Everything you need to know about tonsillitis

Everything you need to know about tonsillitis

Tonsillitis may be a throat infection  that you’ve heard of, and one that makes you think of children eating endless tubs of ice cream. This association might be because the infection is most common in younger people, but anyone can get it at any age and being able to recognise the symptoms could be beneficial, particularly if you have children complaining of a sore throat.

How do you get tonsillitis?

Most infections are caused by bacteria or a virus, however, tonsillitis can be caused by both of these things. Usually, the infection can stem from another infection, such as the common cold or strep throat, which means that while tonsillitis itself isn’t contagious, the infection within the throat can be passed onto other people. This is why it’s so important to determine whether the infection is tonsillitis and seek a doctor’s advice regarding treatment. Tonsillitis is more common in children, and it’s likely that they’ll pick it up from a school friend, or instance[1].

Can you get tonsillitis without tonsils?

You can only get tonsillitis if you still have your tonsils. For people who frequently get tonsillitis repeatedly, a doctor may suggest having the tonsils removed to prevent the infection from recurring, however this will likely be a last resort[1].

How do you know if you have tonsillitis?

You might have tonsillitis if you’re experiencing any of the following symptoms[1]:

  • A sore throat
  • Difficulty swallowing
  • Mild fever and chills
  • Earache
  • Stomach ache
  • A stiff neck
  • Swollen lymph nodes
  • Tonsils that are red and swollen or have white or yellow spots.

However, tonsillitis can frequently be confused with strep throat. While strep throat can turn into tonsillitis, it’s not always the case that you will have tonsillitis and strep throat. Common symptoms of strep include[2]:

  • A sore throat
  • Swollen lymph nodes
  • Small red spots on the roof of your mouth
  • High fever
  • Body aches
  • Nausea or vomiting.

As you can see, these are quite similar to the symptoms of tonsillitis listed above, but there are some subtle differences to look out for.

It can be hard to ask young children to express how they’re feeling or what hurts, and so you should look for signs of poor appetite, difficulty swallowing and excessive drooling. These symptoms could suggest that they have a very sore throat. You should seek advice from a medical professional if you have a fever that’s higher than 39.5 degrees, neck stiffness, white spots on the tonsils or a sore throat that’s been present for longer than two days. To test for tonsillitis, a doctor will usually swab the back of your throat with a cotton bud. They may also suggest a blood test to check that you don’t have glandular fever[1].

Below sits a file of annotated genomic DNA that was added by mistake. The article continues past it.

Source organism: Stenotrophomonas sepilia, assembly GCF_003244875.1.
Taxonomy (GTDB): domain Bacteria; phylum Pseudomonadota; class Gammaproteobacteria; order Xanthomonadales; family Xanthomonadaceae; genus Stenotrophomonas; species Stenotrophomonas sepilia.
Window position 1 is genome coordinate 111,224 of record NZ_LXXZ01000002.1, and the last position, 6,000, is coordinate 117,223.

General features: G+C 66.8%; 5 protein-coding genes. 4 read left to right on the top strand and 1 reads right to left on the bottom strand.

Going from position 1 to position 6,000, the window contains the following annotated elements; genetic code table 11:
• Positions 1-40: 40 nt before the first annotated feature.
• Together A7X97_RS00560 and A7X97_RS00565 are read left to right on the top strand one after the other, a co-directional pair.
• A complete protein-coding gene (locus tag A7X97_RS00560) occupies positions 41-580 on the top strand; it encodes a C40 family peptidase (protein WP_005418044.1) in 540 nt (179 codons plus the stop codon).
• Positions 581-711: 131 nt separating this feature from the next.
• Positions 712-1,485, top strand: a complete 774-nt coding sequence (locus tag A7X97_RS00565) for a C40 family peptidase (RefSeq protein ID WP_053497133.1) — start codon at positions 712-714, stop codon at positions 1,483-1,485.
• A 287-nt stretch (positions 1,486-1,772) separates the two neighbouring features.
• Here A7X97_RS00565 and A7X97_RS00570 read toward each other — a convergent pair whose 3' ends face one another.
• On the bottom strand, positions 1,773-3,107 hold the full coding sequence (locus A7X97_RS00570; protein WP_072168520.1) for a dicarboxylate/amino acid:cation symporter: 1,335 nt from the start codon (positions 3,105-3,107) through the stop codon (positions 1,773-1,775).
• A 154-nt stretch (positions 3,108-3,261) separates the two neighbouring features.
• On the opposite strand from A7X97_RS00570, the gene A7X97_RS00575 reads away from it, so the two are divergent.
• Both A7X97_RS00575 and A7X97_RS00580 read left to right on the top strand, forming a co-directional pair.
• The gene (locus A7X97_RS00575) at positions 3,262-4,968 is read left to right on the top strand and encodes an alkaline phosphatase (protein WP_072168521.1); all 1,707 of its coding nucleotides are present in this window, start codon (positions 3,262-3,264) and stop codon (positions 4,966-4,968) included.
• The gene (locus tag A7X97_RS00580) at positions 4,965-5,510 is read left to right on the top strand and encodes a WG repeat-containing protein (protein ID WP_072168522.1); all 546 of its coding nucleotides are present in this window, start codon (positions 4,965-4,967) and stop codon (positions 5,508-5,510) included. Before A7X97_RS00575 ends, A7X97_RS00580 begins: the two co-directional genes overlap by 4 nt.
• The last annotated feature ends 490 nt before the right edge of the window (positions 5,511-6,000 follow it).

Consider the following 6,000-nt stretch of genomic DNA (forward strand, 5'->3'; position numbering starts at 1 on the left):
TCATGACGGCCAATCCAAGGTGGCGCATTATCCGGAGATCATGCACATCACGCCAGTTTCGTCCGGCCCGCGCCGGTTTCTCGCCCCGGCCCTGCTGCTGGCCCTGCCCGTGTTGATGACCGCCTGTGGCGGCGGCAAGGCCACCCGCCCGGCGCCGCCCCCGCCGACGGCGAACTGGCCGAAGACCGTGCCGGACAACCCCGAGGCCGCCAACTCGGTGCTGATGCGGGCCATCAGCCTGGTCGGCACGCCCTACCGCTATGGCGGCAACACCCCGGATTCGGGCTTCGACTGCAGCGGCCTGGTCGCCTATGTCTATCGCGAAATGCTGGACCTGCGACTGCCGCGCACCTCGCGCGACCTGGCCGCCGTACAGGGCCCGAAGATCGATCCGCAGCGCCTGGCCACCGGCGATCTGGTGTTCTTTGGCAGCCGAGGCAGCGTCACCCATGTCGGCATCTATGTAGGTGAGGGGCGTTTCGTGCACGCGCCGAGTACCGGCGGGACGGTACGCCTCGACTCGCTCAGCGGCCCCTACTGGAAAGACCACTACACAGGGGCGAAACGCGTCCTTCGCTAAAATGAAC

How to get rid of tonsillitis

There are generally three types of tonsillitis – acute, chronic and recurrent. Acute tonsillitis is very common and should go away by itself. In the meantime, some simple pain relief remedies can be taken, such as throat lozenges. Please note that these should not be given to children under the age of 12, as they may be a choking hazard. Instead, you should give them a liquid paracetamol suitable for children and always stick to the recommended doses.

You can also try getting plenty of rest, drinking lots of fluids and gargling warm salty water (again, children shouldn’t try the latter). If the tonsillitis doesn’t go away after around 10 days, you should seek medical advice. For tonsillitis that’s caused by bacteria, antibiotics may be prescribed, however when it’s caused by a viral infection, there’s no specific treatment and it’s a case of waiting for your body to fight it off[1].

For chronic tonsillitis, symptoms can go on for much longer and may be more severe. It’s likely that this type won’t go away by itself and you may need to speak to a doctor for advice. Chronic tonsillitis can cause tonsil stones and, while these can become dislodged themselves, they may need to be removed by a professional[3].

As previously mentioned, for those that experience recurrent tonsillitis, it may be necessary for the tonsils to be removed altogether to stop the infection from returning. A doctor will only do this as a last resort and if you’ve had tonsillitis at least five to seven times in one year, or at least five times in the last two years. It seems that some people are just more susceptible to throat infections than others, and frequently taking antibiotics as a long-term solution isn’t advised[1].


[1] https://www.nhs.uk/conditions/tonsillitis/

[2] https://www.nhs.uk/conditions/strep-a/

[3] https://apps.nhslothian.scot/refhelp/guidelines/entadult/throat/tonsillectomy/tonsilstonesadults/